Life After SAE Series: Aninka Badenhorst (Jonck)
02 Oct 2017
At 25 years of age Aninka Badenhorst realised that she could indeed follow her passion and love for animation.
In her own words she admits that the idea of committing to 3 or 4 more years of studying did not appeal to her, after having chosen a more conventional career path earlier in her adult life.
But she was not happy with where she was and yearned to pursue her creative aspirations.
Her research led her to the one year Higher Certificate in Animation and Visual Effects course at SAE and the decision was made.
Today Aninka is a Departmental Production Manager at Triggerfish, one of South Africa’s leading animation studios.
This is her story…
“While learning explore all the avenues you can.”
You decided to study Animation a little later in life than most; do you recall that decisive moment when you decided ‘let’s go for it?’
Yes, it was when I was watching Tangled 3D.
The floating lantern scene came on and a little girl jumped up next to me with such excitement and wonder. At that moment I knew I wanted to be a part of creating that memory for children and families.
One simple decision can change one’s life significantly. Looking back now at where your career is, and then considering that life changing moment when you decided to enrol and study Animation in 2013, does it all make perfect sense now?
As a whole, yes.
When I was younger I was always fascinated with Animation, but I thought it was normal. As life went on I had an idea of what it meant to ‘grow up’ and that didn’t include animation as we are told that it is for children.
I tried to make decisions for my future based on mainstream career paths, studied and did internships, but I really did not enjoy it.
Then one day I found an old Aladdin DVD and watched it and my spark came back.
I loved animation and would not be ashamed about it but I did not know it was an actual career option.
As time went on I found other possible career paths, but when I put the time into doing the research and found that Animation was a viable option, I took it.
Although you graduated with a One Year Higher Certificate in Animation you actually ended up gaining quite a lot of work experience in general film production work…
I loved the excitement of live action and learned so much from my mentors, but I was always clear about my end goal and at certain crossroads had to make decisions that would lead me to animation.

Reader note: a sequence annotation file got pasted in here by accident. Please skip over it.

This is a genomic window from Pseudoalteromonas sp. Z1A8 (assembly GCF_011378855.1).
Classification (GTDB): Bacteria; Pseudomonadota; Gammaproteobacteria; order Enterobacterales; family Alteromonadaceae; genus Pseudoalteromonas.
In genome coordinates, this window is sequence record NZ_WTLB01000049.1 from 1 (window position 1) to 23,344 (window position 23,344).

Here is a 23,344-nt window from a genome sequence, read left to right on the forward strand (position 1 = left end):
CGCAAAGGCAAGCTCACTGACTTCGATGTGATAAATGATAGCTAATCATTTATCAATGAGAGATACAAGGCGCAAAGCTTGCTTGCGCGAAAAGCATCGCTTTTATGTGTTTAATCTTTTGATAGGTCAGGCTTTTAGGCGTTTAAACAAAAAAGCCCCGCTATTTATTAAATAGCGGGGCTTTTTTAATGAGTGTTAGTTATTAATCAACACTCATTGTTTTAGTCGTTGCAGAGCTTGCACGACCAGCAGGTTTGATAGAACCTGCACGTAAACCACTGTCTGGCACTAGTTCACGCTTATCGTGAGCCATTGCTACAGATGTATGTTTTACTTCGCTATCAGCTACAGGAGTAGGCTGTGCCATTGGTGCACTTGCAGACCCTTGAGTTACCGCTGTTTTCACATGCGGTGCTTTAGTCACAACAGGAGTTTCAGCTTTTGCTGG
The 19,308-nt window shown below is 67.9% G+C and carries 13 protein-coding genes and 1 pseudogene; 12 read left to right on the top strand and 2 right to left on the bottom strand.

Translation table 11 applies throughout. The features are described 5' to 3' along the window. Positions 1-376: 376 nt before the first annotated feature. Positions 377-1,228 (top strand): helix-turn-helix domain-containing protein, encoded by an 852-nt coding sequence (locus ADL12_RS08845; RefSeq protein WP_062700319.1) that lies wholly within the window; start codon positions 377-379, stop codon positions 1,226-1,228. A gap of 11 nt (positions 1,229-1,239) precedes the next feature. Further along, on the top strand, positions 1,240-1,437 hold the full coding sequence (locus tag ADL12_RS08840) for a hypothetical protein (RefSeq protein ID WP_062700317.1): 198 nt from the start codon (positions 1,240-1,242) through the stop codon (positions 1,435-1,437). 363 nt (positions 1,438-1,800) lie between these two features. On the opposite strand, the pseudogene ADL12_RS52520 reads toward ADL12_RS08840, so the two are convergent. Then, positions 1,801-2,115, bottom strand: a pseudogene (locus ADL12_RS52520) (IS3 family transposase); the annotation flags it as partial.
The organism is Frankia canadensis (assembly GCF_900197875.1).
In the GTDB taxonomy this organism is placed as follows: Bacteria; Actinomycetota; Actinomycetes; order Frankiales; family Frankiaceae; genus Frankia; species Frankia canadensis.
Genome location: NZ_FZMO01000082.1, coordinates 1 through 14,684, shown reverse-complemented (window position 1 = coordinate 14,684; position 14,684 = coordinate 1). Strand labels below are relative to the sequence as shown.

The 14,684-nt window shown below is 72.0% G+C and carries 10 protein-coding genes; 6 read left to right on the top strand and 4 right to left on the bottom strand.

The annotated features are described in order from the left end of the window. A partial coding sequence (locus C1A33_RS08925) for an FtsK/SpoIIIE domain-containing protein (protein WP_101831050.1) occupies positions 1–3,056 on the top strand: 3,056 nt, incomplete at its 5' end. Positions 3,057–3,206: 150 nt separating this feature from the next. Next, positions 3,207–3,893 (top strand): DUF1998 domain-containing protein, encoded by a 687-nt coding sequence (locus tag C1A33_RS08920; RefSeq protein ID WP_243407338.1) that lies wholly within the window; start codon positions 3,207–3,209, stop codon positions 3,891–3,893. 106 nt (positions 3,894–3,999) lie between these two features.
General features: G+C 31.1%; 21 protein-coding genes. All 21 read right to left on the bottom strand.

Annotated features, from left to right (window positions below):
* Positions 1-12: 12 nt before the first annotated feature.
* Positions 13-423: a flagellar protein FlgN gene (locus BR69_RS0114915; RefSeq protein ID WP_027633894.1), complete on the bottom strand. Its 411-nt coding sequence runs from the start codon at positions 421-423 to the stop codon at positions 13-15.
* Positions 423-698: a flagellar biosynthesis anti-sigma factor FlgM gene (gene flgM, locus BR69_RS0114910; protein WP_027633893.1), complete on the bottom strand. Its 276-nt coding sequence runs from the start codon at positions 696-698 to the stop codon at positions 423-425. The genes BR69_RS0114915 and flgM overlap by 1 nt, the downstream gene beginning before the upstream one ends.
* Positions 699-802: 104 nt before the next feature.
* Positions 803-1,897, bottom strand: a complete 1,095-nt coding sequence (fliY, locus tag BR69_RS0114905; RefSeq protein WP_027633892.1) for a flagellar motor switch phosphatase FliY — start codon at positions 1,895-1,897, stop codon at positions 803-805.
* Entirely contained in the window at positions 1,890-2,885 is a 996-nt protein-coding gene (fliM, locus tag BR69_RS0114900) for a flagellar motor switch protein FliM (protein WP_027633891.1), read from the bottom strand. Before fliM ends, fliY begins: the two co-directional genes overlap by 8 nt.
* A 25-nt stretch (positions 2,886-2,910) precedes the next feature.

Departmental Production Manager at Triggerfish studios sounds like a dream job for aspirant animators. Tell us a bit about what you do there and how you are able to use the skills you learnt from studying Animation.
Being a Departmental Production Manager means I manage various departments and their personal within a production. I am also the bridge between the Director, Producers and Leads (Head of Departments).
I manage, co-ordinate and facilitate the smooth running of these departments which can be anything from the planning of the department(s)’ workload and delivery dates to helping artists with their daily requirements/problems.
Having an education (even a brief one) in Animation gives me a better understanding of the problems that a particular artist or department may have and I am able to help brainstorm solutions.
I have an understanding of the animation pipeline so I am able to better predict if one department falls behind/does not do something right, how that would affect the future departments and/or project as a whole.
“I feel we as a country are starting to become true contenders in the fields of animation and film production.”
What is your impression of the South African creative industry as a whole?
South African creative industry is a very large industry as it can encompass not only film but also design.
I feel we as a country are starting to become true contenders in the fields of animation and film production. We have very talented people and have proven time and time again that we can deliver equal (if not better) work.
Having said that I feel we still have to start producing more content that was written, funded and made in South Africa.
This is something I know we (the film industry) are starting to focus on more which is brilliant, but we still have a way to go in getting support for the people who are trying to get projects funded, written or getting more people into the industry as a whole.
Your time at SAE Cape Town; will you remember it with fondness?
Yes, I most certainly will.
The Head of Department at the time, Gary Kachelhoffer, was my mentor and friend.
He made coming to class and learning amazing because he (to this day) is the only person I have come across who loves Animation as much as I do and being able to walk into SAE classes with that type of energy was great.
I was always excited to come to class and learn.
One piece of advice you’d like to offer future/present SAE sound students?
While learning explore all the avenues you can.
When you leave try and get a variety of jobs so that you can find the position which inspires you then make your career goal clear in your head. Once you know which career path you want to end up in, ensure each decision you make in your career is in some way taking you one step closer.
Also remember that sometimes the decision that will take you one step closer may mean taking two steps back/starting from the beginning again – do not let that scare you.
Finally; what are your long-term aspirations?
My career goal is to be a Producer and create films/shorts which are not only beautiful but tell stories that would stay with children/families for a while.